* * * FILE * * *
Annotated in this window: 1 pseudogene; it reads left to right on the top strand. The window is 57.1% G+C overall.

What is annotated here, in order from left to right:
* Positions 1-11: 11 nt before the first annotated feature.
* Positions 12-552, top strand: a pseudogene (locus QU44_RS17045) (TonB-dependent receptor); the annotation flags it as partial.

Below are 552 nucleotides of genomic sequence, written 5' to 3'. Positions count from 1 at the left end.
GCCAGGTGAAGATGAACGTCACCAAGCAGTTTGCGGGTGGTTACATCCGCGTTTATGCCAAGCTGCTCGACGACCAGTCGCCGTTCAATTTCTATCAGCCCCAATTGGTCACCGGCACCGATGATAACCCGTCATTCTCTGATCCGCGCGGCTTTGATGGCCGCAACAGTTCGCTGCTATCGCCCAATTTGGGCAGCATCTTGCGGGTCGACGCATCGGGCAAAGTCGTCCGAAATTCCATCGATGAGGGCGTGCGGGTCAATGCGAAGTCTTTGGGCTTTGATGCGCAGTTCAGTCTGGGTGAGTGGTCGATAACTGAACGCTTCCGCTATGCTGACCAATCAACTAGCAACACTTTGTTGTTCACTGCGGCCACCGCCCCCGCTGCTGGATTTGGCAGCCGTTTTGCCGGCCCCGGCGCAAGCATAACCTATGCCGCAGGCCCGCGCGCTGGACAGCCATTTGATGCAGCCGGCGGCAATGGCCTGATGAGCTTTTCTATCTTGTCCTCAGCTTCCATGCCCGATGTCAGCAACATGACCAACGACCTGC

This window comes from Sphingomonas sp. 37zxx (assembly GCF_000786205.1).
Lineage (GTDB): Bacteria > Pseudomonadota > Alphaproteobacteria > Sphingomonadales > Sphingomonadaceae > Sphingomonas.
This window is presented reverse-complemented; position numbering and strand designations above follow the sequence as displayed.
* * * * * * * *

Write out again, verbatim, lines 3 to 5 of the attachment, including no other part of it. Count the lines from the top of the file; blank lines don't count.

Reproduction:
* Positions 1-11: 11 nt before the first annotated feature.
* Positions 12-552, top strand: a pseudogene (locus QU44_RS17045) (TonB-dependent receptor); the annotation flags it as partial.

Below are 552 nucleotides of genomic sequence, written 5' to 3'. Positions count from 1 at the left end.